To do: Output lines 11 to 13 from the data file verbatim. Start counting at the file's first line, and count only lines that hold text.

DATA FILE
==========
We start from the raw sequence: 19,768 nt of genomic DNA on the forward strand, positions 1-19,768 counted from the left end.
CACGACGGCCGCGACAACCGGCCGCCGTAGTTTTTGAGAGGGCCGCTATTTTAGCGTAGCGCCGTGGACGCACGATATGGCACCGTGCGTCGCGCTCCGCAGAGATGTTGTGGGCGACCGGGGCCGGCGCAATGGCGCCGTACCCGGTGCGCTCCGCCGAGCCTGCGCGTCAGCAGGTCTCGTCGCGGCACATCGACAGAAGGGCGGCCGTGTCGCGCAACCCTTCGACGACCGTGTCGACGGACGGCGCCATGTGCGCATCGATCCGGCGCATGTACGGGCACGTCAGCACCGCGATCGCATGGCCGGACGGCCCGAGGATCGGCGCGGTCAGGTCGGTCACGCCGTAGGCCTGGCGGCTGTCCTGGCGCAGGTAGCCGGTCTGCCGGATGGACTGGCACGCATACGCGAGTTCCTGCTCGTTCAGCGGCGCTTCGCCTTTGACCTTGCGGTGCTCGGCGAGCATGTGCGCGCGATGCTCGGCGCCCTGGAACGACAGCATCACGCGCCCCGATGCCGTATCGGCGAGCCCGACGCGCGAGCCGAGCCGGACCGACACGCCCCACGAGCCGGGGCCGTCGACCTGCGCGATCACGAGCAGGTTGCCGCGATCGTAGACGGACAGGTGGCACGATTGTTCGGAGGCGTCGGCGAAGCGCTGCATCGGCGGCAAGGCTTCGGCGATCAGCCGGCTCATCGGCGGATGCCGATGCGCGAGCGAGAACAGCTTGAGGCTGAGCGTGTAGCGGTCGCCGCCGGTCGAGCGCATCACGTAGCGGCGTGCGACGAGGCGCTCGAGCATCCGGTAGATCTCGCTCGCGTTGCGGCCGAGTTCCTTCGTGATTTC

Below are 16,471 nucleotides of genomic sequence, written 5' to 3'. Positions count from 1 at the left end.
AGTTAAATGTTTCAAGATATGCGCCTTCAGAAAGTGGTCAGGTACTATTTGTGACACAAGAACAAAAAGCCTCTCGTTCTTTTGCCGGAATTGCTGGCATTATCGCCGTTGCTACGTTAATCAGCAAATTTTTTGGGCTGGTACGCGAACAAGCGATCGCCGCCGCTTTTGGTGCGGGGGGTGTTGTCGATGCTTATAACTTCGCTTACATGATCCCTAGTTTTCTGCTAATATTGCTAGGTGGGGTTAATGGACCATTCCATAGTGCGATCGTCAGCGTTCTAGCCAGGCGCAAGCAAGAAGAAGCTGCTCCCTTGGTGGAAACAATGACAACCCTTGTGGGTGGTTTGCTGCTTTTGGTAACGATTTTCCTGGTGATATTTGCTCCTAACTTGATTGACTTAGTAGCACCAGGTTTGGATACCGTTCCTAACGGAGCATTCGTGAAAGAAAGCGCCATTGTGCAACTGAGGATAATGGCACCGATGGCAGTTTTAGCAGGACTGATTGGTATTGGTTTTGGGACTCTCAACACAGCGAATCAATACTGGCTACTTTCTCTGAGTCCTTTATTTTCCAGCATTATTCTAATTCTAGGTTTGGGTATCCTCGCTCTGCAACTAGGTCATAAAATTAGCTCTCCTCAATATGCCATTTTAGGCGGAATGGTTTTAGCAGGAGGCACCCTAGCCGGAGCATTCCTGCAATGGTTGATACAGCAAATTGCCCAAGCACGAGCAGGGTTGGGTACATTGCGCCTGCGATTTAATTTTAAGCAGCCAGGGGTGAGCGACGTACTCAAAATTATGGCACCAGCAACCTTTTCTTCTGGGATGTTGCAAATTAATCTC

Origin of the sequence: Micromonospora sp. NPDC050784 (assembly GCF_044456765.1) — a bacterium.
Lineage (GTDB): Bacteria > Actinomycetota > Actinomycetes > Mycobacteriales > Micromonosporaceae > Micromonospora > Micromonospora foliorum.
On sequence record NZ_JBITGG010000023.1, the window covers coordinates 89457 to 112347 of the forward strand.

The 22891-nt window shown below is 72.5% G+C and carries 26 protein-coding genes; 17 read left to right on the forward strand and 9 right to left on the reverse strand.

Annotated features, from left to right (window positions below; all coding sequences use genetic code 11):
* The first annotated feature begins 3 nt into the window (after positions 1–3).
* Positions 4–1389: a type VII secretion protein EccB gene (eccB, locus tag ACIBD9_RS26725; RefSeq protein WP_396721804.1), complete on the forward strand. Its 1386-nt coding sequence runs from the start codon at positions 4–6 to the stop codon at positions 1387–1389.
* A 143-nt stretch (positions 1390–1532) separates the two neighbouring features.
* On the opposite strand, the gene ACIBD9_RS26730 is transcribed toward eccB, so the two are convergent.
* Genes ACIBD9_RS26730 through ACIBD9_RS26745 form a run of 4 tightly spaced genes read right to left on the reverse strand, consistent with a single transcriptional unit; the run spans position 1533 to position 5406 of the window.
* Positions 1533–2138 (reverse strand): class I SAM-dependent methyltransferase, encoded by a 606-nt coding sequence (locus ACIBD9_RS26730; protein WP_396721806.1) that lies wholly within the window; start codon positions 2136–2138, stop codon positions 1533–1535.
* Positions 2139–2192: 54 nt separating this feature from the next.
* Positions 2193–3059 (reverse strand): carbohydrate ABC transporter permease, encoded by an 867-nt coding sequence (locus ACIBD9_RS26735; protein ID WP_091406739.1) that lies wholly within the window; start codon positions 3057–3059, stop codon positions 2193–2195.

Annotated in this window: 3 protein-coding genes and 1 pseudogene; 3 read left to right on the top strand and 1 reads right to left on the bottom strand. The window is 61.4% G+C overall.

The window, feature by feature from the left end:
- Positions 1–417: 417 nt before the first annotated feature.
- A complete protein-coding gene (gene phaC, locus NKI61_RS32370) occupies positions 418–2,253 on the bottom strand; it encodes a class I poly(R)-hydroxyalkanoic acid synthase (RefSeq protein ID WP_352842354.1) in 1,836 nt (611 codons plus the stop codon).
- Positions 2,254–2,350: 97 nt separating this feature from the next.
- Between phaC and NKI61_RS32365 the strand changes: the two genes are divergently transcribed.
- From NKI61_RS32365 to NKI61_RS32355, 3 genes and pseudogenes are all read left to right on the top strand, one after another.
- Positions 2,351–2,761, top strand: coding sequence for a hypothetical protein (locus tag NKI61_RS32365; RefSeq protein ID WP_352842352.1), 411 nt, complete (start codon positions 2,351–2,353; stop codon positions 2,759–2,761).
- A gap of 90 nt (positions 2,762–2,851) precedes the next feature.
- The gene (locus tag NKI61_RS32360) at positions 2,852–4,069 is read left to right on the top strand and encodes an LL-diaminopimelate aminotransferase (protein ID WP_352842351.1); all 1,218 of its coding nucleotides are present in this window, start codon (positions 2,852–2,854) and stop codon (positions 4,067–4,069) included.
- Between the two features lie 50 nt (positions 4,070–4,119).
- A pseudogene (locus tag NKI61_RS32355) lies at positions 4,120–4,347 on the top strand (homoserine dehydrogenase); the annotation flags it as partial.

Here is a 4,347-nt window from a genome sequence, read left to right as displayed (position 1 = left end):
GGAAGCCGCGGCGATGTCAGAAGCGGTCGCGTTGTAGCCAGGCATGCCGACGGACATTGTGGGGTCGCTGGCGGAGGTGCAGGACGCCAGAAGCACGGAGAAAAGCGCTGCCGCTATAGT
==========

* Positions 4–1389: a type VII secretion protein EccB gene (eccB, locus tag ACIBD9_RS26725; RefSeq protein WP_396721804.1), complete on the forward strand. Its 1386-nt coding sequence runs from the start codon at positions 4–6 to the stop codon at positions 1387–1389.
* A 143-nt stretch (positions 1390–1532) separates the two neighbouring features.
* On the opposite strand, the gene ACIBD9_RS26730 is transcribed toward eccB, so the two are convergent.